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There are stark differences between e-discovery and cybersecurity, most notably that cybersecurity, as an avenue of career opportunity and responsibility, is much, much bigger. An examination of the current state of both industries coupled with a deep dive into the history of e-discovery will offer a prophetic look at the likely hiring patterns, job availability, compensation trends, and industry maturation of the cybersecurity vertical over the next decade.
When it comes to jobs, the history of e-discovery mirrors the present of cybersecurity. Specifically, the history of e-discovery, as a microcosm, reflects much of the wildly incongruent supply/demand in today’s cybersecurity career landscape and is a predictor of future patterns in the cyber marketplace. The commonality of these industries lies in the unique overlap of skills, client base, and collaboration between the professional communities.
By Gabrielle Orum Hernández
Gov. Nathan Deal opted to veto a cybersecurity bill criticized by technology groups that would have made “unauthorized computer access” a crime.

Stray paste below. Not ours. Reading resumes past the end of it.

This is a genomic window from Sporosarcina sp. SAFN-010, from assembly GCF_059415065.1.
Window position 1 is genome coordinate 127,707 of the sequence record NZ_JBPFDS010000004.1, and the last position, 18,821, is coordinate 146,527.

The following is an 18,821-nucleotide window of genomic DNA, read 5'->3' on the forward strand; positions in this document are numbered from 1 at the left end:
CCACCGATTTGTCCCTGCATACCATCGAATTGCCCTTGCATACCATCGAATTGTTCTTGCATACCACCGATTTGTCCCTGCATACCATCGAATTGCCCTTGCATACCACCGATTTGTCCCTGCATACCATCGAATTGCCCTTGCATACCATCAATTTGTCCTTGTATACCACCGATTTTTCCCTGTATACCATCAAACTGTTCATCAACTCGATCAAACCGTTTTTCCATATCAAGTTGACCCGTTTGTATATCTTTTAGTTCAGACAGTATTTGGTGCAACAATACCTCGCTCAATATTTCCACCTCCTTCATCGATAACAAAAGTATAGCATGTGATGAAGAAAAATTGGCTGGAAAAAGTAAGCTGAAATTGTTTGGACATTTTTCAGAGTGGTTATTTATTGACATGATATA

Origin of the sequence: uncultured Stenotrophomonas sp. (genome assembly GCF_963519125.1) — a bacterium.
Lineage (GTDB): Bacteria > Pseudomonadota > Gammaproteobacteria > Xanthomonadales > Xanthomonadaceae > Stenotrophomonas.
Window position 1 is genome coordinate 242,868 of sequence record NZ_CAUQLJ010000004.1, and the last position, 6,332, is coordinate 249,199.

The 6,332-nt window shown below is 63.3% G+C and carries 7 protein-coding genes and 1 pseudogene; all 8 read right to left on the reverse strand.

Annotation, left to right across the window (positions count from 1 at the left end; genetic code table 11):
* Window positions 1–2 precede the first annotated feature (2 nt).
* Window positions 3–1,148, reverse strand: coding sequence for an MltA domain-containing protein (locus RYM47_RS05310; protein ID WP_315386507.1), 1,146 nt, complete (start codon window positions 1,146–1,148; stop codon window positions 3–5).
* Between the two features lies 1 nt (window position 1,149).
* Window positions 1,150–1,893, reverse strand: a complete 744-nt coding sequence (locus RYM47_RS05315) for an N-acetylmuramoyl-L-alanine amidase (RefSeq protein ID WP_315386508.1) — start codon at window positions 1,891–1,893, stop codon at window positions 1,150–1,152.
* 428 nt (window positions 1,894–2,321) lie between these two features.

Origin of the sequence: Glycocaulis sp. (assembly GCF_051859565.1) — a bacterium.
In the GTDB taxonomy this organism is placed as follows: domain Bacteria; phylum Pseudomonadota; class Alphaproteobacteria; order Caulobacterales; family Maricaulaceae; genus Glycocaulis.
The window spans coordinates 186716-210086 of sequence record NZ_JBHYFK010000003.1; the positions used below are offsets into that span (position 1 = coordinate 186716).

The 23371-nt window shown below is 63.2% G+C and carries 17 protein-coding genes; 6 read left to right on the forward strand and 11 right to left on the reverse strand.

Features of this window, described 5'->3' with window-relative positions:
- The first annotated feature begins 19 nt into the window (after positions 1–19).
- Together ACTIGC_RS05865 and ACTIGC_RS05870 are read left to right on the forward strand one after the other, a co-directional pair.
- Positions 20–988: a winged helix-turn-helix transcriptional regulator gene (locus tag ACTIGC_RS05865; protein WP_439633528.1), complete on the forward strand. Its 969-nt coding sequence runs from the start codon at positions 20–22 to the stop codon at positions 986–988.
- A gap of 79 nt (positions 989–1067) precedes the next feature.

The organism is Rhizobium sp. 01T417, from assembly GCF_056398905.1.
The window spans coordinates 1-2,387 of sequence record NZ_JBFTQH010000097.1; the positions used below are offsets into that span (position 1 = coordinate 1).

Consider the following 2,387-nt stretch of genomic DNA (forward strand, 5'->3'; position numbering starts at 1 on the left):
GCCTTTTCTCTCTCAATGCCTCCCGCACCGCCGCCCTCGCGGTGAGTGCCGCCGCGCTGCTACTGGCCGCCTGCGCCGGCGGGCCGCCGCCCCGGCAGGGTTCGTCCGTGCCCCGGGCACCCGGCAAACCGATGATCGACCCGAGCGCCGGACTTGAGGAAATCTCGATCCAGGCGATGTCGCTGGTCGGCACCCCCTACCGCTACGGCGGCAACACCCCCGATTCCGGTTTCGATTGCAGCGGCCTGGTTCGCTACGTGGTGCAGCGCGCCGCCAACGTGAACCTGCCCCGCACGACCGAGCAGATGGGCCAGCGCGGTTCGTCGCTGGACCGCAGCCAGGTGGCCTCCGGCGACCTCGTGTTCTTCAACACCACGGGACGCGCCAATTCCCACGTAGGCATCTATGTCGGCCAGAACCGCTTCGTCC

By Stacey Garrett
U.S. laws require companies to retain records for years, and sometimes forever, and violating U.S. records retention laws can result in domestic fines and penalties. How can U.S. companies comply with the GDPR’s “right to erasure” while still fulfilling their U.S. records retention obligations?
By Ishan Girdhar
Most firms have extensive cybersecurity measures in place, but emerging or unclear regulatory requirements embroil them in a never-ending cycle of evaluation, best-practices review, and implementation. Firms don’t just need to have their own systems secured; a responsible firm must also reduce the risk of breach at their third-party vendors. As cloud service providers become commonplace, so too does a firm’s responsibility to ensure their vendors are managing risk appropriately.
By Mark Sangster
Small Law Firms Face Large Regulatory Requirements
Unlike large firms with comparable resources with which to protect client non-public information, small firms can find themselves trapped between cyberattacks, like ransomware, that don’t prejudice based on the size of firm, and regulators who are indifferent to your size, when investigating a potential violation.